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        Stocks have jumped by 16% so far in July; they are up by nearly 40% from their low in March


        CHINA'S stock market is outperforming all its peers globally, fuelled by a relaxed monetary policy, an anticipated economic recovery and government assurance that stocks will keep climbing.

        However, analysts warn of a repeat of the 2015 bubble that crashed a year later, with the government unable to do nothing but watch.

        Stocks have jumped by 16 per cent so far in July and they are up by nearly 40 per cent from their low in March.

        Individual investors as well as institutions have been flocking to the stock market. The amount of money borrowed from brokerages to buy stocks has exceeded 1.2 trillion yuan (S$238.4 billion), its highest since 2015 according to Bloomberg data.

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        There has also been interest by overseas investors in purchases through Hong Kong's stock links. All this signals a new stock market bubble could well be on the way.

        Last Monday, a new fund managed by China Universal Asset Management closed its fundraising four days ahead of schedule due to investors' rush buying. Some of the best performers in Hong Kong and Shanghai are Chinese financial stocks, as they scramble to meet investor demand.

        Since the beginning of last week, the market has officially entered a bull market. Last Monday, it closed 5.7 per cent up after an editorial in a state-backed newspaper assured the population that buying stocks was necessary to get the economy back on track - an implicit sign that the government was backing the rise.

        "Cultivating a healthy bull market is important for creating new opportunities", read the China Securities Journal editorial.

        Regulators in Beijing have been doing what it takes to boost investor confidence and support the market. It has recently loosened rules on margin financing and introduced a US-style registration-based system for new listings on its Star Market.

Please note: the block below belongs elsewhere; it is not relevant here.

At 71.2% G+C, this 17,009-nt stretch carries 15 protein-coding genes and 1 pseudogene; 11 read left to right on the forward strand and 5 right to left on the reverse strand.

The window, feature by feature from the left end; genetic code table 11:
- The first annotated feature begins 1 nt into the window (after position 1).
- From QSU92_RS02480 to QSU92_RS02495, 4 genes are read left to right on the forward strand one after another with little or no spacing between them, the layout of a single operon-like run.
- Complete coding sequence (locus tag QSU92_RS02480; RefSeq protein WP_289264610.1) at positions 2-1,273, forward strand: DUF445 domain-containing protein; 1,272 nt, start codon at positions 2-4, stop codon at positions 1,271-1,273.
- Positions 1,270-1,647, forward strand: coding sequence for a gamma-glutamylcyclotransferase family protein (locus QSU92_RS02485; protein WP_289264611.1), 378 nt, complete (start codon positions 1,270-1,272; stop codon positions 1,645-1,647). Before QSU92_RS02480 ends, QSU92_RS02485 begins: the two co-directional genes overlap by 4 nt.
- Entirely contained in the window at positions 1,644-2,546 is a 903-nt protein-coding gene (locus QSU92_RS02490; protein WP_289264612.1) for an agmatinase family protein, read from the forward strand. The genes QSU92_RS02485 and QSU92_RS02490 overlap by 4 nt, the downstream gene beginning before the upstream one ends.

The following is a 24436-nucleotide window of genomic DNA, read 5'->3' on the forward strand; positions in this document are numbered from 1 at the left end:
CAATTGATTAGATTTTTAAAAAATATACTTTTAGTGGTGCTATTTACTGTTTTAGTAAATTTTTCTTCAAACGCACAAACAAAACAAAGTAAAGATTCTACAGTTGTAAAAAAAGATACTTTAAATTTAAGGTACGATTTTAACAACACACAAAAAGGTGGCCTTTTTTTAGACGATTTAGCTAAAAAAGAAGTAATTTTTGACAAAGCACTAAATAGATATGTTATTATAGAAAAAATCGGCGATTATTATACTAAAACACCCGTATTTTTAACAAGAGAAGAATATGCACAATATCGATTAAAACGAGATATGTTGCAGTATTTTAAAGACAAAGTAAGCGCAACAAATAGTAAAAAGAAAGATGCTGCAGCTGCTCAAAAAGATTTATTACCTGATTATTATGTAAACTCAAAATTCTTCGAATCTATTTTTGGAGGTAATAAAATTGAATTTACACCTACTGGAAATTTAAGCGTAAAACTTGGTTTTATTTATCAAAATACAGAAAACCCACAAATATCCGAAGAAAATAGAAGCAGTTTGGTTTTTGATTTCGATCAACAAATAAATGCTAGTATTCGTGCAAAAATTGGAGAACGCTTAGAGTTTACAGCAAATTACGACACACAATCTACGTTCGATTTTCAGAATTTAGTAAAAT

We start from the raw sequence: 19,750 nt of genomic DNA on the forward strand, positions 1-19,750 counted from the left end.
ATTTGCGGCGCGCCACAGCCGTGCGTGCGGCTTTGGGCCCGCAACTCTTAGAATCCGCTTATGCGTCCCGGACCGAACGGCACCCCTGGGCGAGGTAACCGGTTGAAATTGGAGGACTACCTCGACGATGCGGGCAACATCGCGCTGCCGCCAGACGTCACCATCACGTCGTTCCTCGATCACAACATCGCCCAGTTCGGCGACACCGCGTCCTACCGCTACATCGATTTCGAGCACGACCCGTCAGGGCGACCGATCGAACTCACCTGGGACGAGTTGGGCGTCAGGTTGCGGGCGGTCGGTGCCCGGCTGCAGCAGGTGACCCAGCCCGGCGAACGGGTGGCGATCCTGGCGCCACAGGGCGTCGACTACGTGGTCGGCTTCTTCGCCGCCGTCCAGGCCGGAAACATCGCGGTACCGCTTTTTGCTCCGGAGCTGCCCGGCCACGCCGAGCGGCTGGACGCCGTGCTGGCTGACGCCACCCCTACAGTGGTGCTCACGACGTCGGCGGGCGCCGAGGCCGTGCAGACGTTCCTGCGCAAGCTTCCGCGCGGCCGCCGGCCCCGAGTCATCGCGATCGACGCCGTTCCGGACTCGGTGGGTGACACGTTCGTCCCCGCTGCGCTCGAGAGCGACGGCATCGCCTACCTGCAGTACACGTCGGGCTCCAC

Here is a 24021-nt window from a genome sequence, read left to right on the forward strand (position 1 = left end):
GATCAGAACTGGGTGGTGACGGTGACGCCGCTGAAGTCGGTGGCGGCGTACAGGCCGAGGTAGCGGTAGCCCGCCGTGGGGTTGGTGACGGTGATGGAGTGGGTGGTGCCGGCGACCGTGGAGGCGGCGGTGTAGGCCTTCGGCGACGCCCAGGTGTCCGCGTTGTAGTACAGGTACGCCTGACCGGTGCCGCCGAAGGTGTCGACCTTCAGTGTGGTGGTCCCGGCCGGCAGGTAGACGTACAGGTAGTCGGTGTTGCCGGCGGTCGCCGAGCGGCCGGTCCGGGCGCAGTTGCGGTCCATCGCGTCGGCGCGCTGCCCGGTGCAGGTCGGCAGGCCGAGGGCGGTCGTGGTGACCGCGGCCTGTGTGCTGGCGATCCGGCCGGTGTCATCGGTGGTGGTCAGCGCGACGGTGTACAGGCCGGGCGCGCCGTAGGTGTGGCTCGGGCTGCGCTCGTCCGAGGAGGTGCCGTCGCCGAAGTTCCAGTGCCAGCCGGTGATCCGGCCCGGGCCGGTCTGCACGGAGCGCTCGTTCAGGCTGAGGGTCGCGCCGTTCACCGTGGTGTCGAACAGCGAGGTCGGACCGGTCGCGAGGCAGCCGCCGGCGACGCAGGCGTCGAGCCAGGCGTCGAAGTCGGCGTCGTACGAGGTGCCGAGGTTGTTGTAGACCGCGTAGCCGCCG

"The signal from the regulators is clear: They are pushing for the development of margin trading and short selling business in China," Ma Ting Ting, an analyst for Chinese securities firm Guosheng Securities, wrote in a note last week. "We expect regulators to continue to boost stock market activity and try to guide even more funding from banks and insurers into the stock market," he added.

        China's stimulus so far has been focused on supply rather than demand. Recent economic data shows production has resumed but that consumers are still shying from shopping, travelling and eating out.

        Beijing needs its consumers to start spending again to prop up GDP, and that comes with more money in their pockets.

        "Higher stock prices will also make it easier for listed firms to raise cash at a time when some balance sheets will be under strain. A flurry of trading activity will provide a direct boost to GDP," said Julian Evans-Pritchard, China economist with Capital Economics. As such, some investment banks are expecting the bull to continue for a few more months as the current rally is still small in comparison to previous positive runs in 2006-2007 and 2015-2016.

        Goldman Sachs expects another 15 per cent rise within the next three months, but analysts warn that the bull could end badly for millions of investors. They argue that just as in the 2015 bubble, the market is not in line with industrial profits. Between 2015 and 2016, the market soared more than 160 per cent in 15 months only to crash in a month and remain in limbo for years.

        "Equity prices are rising far above levels implied by their historical relationship with earnings," said Thomas Gatley, an analyst with Gavekal Research, a research company. The prospects for year-on-year earnings growth cannot justify this exuberance."

        Even the government is showing some anxiety. Late last week Chinese official media urged retail stock investors to be prudent, while regulators moved against illegal margin lending.

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